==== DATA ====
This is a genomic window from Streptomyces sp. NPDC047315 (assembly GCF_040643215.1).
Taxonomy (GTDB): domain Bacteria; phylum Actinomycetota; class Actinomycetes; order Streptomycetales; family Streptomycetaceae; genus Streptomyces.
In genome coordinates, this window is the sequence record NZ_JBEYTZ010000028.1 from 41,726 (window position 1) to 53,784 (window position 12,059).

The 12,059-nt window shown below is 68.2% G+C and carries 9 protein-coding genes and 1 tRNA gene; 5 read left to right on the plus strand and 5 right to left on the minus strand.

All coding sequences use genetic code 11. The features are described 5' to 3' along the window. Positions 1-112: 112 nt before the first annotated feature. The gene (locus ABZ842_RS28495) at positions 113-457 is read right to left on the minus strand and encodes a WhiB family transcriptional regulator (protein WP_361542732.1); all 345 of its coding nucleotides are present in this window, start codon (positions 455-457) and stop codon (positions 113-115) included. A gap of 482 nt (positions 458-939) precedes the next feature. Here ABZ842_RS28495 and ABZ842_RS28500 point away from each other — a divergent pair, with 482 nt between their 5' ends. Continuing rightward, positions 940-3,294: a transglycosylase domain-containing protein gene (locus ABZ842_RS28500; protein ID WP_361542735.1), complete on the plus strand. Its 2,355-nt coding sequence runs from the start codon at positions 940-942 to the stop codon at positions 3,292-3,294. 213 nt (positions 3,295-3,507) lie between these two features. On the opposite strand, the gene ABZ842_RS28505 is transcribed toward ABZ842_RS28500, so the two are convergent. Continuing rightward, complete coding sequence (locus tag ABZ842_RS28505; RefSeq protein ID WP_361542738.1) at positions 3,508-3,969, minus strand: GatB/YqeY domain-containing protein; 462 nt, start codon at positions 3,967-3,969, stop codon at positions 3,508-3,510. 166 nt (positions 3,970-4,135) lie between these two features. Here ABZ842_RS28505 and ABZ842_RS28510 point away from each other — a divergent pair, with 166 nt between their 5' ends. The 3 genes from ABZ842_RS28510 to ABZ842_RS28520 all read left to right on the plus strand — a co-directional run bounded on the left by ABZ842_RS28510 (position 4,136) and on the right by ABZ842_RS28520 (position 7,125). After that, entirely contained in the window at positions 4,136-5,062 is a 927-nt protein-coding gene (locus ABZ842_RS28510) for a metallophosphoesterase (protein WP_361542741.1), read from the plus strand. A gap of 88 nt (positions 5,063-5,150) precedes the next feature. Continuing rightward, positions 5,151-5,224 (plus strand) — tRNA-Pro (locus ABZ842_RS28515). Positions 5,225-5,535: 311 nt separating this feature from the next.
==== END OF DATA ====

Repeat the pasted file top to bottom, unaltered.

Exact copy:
This is a genomic window from Streptomyces sp. NPDC047315 (assembly GCF_040643215.1).
Taxonomy (GTDB): domain Bacteria; phylum Actinomycetota; class Actinomycetes; order Streptomycetales; family Streptomycetaceae; genus Streptomyces.
In genome coordinates, this window is the sequence record NZ_JBEYTZ010000028.1 from 41,726 (window position 1) to 53,784 (window position 12,059).

The 12,059-nt window shown below is 68.2% G+C and carries 9 protein-coding genes and 1 tRNA gene; 5 read left to right on the plus strand and 5 right to left on the minus strand.

All coding sequences use genetic code 11. The features are described 5' to 3' along the window. Positions 1-112: 112 nt before the first annotated feature. The gene (locus ABZ842_RS28495) at positions 113-457 is read right to left on the minus strand and encodes a WhiB family transcriptional regulator (protein WP_361542732.1); all 345 of its coding nucleotides are present in this window, start codon (positions 455-457) and stop codon (positions 113-115) included. A gap of 482 nt (positions 458-939) precedes the next feature. Here ABZ842_RS28495 and ABZ842_RS28500 point away from each other — a divergent pair, with 482 nt between their 5' ends. Continuing rightward, positions 940-3,294: a transglycosylase domain-containing protein gene (locus ABZ842_RS28500; protein ID WP_361542735.1), complete on the plus strand. Its 2,355-nt coding sequence runs from the start codon at positions 940-942 to the stop codon at positions 3,292-3,294. 213 nt (positions 3,295-3,507) lie between these two features. On the opposite strand, the gene ABZ842_RS28505 is transcribed toward ABZ842_RS28500, so the two are convergent. Continuing rightward, complete coding sequence (locus tag ABZ842_RS28505; RefSeq protein ID WP_361542738.1) at positions 3,508-3,969, minus strand: GatB/YqeY domain-containing protein; 462 nt, start codon at positions 3,967-3,969, stop codon at positions 3,508-3,510. 166 nt (positions 3,970-4,135) lie between these two features. Here ABZ842_RS28505 and ABZ842_RS28510 point away from each other — a divergent pair, with 166 nt between their 5' ends. The 3 genes from ABZ842_RS28510 to ABZ842_RS28520 all read left to right on the plus strand — a co-directional run bounded on the left by ABZ842_RS28510 (position 4,136) and on the right by ABZ842_RS28520 (position 7,125). After that, entirely contained in the window at positions 4,136-5,062 is a 927-nt protein-coding gene (locus ABZ842_RS28510) for a metallophosphoesterase (protein WP_361542741.1), read from the plus strand. A gap of 88 nt (positions 5,063-5,150) precedes the next feature. Continuing rightward, positions 5,151-5,224 (plus strand) — tRNA-Pro (locus ABZ842_RS28515). Positions 5,225-5,535: 311 nt separating this feature from the next.